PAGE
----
Gardening

How to plant vinegar

Hibiscus sabdariffa

The vinegar, also known as rosela and okra-sour among other names, is a vigorous shrub that can reach almost 5 m in height in plants whose branches are used for the extraction of textile fibers. The cultivated varieties that are used as food are smaller, reaching up to 2.5 m in height. Of these, the young leaves and the tips of the branches, raw, braised or cooked, can be consumed as vegetables. The leaves, depending on the cultivar, can be green or reddish. The stems and petioles (the stems of the leaves) are usually red. The chalices of the flowers are red and fleshy, being used in the form of soft drinks, teas, jellies and sweets. Both the leaves and the goblets have a pleasant acid flavor, hence the popular name vinegar. Flowers (the corolla of the flower) and seeds can also be consumed,

In addition to being a source of food and textile fibers, the vinegar can also be used as a medicinal plant, as a source of natural dyes and as an ornamental plant in gardens.

Climate

The vinegar does not grow well at temperatures below 20 ° C and cannot withstand low temperatures and frosts. The ideal for its cultivation is a hot and humid climate. In colder regions, it can be grown only during the hottest months of the year.

Brightness

Requires direct sunlight. The vinegar is a plant sensitive to the duration of daylight hours, not blooming in periods of the year with long days (days with more than 13 hours of light), which occurs in regions of greater latitude during spring and summer . In tropical regions, which have low latitude, this plant can bloom at any time of the year.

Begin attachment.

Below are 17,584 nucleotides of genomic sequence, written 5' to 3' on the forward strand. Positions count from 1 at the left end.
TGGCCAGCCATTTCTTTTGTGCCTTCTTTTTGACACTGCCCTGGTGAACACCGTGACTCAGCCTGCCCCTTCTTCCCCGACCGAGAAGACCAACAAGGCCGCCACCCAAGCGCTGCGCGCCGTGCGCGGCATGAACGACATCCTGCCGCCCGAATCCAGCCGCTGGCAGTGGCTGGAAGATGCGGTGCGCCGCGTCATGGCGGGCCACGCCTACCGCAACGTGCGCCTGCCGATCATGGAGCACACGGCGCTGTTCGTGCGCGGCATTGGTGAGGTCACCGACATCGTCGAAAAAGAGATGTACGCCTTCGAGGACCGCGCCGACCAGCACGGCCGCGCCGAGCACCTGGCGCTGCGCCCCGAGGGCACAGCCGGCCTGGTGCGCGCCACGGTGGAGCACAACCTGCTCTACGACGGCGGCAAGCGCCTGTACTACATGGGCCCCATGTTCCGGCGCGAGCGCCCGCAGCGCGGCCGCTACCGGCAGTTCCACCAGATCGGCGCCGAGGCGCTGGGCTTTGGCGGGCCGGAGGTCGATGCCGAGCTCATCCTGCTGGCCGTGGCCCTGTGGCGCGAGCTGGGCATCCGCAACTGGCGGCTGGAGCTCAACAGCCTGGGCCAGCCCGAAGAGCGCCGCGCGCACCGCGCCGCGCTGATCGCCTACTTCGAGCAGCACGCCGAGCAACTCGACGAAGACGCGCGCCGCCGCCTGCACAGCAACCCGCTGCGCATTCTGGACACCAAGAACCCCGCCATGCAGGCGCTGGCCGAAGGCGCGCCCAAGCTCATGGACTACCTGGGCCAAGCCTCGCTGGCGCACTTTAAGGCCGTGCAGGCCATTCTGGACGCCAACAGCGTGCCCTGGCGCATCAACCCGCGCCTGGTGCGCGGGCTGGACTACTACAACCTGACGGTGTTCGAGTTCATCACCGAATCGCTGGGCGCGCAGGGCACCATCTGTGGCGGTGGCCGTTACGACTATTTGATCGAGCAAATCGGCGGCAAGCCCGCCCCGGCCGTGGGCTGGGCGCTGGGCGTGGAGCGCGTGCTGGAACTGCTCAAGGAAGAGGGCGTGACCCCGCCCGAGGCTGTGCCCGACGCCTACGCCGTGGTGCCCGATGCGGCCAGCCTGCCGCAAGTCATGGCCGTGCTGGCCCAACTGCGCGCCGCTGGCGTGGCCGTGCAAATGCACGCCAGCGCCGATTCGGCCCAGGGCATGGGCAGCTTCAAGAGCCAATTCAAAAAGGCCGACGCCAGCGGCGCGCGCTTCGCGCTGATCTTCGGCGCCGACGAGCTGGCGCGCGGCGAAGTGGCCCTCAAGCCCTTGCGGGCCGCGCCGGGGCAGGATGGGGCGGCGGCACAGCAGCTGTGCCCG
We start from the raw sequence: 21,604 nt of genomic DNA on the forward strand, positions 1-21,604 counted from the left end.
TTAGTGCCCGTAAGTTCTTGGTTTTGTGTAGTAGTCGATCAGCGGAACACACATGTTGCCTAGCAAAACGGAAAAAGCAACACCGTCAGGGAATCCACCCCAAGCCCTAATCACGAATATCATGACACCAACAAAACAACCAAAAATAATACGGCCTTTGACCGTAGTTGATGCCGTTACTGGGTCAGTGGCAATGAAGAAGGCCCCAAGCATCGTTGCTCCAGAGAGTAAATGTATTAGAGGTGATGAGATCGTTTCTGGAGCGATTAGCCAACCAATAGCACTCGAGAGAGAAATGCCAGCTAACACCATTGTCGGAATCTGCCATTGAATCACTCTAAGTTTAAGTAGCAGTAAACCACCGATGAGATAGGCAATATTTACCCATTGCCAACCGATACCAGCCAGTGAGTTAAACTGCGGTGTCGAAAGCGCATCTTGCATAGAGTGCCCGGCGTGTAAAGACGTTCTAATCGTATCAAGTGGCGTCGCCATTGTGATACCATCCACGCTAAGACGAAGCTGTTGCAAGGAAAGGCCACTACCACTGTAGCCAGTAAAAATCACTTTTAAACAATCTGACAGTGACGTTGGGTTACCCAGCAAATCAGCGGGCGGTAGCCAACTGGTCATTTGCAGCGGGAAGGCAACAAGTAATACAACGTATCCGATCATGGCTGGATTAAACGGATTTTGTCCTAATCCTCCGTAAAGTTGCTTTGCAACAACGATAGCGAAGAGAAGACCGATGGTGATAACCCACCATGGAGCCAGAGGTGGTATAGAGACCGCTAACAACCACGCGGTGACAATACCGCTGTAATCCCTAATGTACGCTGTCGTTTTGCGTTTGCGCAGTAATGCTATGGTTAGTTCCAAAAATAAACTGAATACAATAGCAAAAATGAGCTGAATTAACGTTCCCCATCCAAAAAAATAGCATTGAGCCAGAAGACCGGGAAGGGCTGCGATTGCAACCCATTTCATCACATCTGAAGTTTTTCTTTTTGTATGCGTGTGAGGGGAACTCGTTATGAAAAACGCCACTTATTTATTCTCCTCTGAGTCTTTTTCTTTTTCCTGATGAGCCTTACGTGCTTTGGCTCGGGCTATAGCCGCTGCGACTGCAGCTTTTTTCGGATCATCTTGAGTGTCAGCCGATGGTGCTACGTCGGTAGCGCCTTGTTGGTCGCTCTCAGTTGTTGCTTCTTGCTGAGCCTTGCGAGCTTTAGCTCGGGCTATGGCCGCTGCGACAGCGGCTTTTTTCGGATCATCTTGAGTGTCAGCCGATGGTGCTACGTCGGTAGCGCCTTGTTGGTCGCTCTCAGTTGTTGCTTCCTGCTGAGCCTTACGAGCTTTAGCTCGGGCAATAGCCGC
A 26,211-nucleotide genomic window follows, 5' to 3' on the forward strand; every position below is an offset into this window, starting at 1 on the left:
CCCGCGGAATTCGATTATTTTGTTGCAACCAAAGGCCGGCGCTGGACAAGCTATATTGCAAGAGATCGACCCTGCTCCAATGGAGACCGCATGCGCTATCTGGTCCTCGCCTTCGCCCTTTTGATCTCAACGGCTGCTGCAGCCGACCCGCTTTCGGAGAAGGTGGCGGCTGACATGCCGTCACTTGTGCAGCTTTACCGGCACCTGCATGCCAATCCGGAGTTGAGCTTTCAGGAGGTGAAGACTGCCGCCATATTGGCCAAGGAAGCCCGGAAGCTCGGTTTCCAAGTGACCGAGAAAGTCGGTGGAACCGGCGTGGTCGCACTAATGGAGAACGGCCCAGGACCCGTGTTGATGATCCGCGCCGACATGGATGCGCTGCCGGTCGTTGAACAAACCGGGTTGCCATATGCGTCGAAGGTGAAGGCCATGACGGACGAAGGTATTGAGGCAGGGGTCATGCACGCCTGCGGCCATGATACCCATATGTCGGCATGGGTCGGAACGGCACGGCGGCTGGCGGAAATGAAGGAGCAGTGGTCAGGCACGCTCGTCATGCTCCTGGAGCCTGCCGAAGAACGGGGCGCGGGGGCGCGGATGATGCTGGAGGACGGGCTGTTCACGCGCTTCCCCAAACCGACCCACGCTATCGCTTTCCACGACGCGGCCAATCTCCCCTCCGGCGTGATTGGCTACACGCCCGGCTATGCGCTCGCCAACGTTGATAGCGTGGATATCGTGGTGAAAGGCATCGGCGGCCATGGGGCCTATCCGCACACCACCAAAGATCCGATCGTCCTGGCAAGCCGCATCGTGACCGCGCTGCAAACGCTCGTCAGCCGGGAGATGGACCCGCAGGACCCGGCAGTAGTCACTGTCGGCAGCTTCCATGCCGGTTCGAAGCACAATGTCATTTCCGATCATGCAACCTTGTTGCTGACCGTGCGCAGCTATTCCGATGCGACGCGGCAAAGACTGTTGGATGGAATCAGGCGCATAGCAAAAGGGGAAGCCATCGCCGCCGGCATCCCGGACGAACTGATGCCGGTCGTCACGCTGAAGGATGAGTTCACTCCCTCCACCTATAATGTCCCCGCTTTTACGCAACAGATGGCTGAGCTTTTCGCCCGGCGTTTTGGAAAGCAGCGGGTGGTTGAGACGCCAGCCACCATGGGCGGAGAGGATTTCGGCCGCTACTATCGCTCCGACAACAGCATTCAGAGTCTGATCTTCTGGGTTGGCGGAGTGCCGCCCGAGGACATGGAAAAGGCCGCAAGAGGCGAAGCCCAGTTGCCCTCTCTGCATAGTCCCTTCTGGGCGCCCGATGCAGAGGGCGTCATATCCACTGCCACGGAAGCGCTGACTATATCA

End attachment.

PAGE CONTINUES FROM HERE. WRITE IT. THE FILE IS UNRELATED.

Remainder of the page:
Ground

It can be grown in any type of soil, as long as it is well drained. The ideal is well-drained, deep, fertile soils and rich in organic matter. As for the pH of the soil, this plant does not grow well in very acidic soils.

Irrigation

The best thing is that there is no lack of water, so that the soil always remains moist, but this plant is relatively resistant to short periods of drought when it is well developed.

Planting

Planting can be done by seeds or cuttings. The seeds can be sown in the final place or in sowing, bags for seedlings or pots, transplanting the seedlings to the final place when they reach 10 to 20 cm in height. Seed germination is usually quick, occurring in less than a week under suitable conditions.

Planting by cuttings has the advantage of generating well-developed plants in less time. Use pieces of branches taken from plants that are not blooming.

The spacing can be 1 m between cultivation lines and 0.5 m to 1 m between plants. If the goal is to harvest the goblets, use the largest spacing. To harvest only leaves and tips of branches, it is possible to use the smallest spacing between plants.

Cultivation

Remove invasive plants that are competing for resources and nutrients.

Harvest

Leaf harvesting can start between 60 and 90 days. On a domestic scale, it is possible to harvest leaves or the tips of branches when necessary. In commercial cultivation, branches 40 to 50 cm long are cut, and the harvest can be repeated when the plants recover, which takes approximately one month (it is usually possible to make three harvests).

When the main objective is to harvest goblets from flowers, leaves or branches are not normally harvested. Flowering starts in 5 or 6 months, as long as the photoperiod conditions are adequate. Each cup is harvested approximately three weeks after the opening of its flower, when they are well developed, but still tender, with the fruits still immature (the fruits are capsules).

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